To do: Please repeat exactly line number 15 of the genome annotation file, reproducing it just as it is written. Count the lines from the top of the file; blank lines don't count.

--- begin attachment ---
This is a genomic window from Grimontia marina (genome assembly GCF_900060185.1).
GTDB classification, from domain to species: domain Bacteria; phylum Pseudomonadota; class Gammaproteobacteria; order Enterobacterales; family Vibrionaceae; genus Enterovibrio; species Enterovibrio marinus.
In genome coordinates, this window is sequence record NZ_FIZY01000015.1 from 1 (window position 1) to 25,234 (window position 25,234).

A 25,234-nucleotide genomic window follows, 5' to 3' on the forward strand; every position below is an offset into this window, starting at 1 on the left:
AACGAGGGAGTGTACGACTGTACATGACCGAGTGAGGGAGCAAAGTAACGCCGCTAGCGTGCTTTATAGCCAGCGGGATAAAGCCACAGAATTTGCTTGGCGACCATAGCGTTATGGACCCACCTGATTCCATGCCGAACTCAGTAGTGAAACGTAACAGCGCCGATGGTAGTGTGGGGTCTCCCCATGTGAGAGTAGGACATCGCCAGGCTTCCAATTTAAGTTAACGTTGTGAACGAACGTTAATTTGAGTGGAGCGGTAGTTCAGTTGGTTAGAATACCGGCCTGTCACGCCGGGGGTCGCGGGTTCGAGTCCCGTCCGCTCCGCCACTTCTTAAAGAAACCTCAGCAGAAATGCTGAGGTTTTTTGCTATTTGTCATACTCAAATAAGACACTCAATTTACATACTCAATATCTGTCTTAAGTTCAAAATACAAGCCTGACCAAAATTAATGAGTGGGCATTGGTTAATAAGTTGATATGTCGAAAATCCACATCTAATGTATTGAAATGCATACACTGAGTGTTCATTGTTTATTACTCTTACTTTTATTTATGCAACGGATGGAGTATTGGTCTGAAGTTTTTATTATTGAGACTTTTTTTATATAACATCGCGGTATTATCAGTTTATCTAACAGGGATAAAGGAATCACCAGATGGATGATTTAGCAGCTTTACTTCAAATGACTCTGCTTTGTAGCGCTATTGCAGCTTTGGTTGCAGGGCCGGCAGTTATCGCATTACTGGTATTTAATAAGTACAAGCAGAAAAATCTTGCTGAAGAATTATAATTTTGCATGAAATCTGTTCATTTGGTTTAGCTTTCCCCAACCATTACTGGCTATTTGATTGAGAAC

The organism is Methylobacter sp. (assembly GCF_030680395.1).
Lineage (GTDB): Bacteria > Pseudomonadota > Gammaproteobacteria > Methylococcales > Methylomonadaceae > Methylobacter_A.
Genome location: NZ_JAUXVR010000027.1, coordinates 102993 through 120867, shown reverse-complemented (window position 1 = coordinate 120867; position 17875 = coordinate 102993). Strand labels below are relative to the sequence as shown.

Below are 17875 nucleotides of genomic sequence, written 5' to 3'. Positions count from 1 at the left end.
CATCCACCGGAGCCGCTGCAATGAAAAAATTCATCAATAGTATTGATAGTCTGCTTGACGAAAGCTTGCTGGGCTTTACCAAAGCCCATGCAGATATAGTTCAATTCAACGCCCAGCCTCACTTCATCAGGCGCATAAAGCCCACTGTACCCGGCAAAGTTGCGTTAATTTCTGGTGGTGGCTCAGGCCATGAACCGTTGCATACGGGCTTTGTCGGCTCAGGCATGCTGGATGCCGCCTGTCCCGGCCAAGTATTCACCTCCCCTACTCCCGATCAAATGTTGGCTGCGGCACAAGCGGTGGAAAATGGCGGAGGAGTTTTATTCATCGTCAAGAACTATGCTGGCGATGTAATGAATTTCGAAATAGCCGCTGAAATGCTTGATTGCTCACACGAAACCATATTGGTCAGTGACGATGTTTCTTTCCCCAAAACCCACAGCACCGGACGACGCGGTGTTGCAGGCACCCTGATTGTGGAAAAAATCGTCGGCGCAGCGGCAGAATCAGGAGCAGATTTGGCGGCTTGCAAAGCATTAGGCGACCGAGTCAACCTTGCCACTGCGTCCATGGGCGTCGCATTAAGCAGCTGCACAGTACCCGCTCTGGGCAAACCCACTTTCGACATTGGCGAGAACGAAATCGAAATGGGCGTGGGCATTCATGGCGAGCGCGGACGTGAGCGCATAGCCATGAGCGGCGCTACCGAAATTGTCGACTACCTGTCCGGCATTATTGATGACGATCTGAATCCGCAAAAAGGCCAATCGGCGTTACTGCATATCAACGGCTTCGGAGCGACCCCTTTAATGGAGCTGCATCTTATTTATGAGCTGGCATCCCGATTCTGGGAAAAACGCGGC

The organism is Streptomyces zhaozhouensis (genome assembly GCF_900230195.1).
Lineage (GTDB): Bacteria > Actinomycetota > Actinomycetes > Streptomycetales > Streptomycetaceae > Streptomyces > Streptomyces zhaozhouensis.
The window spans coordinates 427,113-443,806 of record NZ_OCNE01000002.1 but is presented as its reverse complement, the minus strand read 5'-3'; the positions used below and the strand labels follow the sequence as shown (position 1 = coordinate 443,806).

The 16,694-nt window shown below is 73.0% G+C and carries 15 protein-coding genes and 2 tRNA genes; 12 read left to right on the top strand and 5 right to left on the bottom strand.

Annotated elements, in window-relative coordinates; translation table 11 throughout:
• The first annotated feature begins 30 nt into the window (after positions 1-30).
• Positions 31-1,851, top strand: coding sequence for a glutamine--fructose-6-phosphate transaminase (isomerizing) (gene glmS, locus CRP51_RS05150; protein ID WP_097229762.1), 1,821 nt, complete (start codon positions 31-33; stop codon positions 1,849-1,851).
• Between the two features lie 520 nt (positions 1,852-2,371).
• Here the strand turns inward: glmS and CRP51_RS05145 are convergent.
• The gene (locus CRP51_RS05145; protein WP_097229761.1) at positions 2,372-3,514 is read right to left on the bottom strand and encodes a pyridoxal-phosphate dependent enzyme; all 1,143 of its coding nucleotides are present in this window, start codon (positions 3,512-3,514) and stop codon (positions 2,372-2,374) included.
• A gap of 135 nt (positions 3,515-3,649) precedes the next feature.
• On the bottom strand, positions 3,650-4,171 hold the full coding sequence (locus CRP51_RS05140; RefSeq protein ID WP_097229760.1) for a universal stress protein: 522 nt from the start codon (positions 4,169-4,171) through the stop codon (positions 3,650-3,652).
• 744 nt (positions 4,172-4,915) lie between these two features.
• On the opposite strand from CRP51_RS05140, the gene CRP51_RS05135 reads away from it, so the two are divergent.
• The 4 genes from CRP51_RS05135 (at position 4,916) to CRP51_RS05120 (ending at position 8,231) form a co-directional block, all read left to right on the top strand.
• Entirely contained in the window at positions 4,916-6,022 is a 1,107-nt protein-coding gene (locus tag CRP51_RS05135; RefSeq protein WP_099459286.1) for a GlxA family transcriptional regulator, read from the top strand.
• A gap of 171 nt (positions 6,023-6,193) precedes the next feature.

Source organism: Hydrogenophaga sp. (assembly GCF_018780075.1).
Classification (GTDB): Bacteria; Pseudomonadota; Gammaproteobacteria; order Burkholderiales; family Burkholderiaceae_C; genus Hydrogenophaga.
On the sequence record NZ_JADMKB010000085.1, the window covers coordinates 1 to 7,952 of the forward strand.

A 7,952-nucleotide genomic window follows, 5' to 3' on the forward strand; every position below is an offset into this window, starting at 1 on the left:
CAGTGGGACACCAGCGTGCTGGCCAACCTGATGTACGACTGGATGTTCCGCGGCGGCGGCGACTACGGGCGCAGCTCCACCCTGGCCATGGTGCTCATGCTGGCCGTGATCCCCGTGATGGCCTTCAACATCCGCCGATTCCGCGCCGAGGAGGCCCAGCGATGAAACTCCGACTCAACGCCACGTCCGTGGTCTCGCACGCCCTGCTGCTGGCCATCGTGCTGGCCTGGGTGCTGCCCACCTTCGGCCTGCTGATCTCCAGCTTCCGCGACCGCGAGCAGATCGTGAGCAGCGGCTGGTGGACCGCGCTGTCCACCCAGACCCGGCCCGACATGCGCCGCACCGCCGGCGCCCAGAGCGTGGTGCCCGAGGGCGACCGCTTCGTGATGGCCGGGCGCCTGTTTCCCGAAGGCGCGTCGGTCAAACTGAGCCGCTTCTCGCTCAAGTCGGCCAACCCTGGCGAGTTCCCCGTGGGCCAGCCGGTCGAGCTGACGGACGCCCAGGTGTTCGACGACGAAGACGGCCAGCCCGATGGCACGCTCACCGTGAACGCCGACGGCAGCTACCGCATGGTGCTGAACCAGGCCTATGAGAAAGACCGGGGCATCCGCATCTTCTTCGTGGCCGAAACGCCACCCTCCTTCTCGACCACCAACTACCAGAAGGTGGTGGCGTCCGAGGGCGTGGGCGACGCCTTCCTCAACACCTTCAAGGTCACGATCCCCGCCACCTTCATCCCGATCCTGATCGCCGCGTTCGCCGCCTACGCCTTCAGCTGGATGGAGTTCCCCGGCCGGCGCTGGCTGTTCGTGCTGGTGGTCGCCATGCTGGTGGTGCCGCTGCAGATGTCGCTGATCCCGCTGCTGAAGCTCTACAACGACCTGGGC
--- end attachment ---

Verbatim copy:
Annotated elements, in window-relative coordinates; translation table 11 throughout: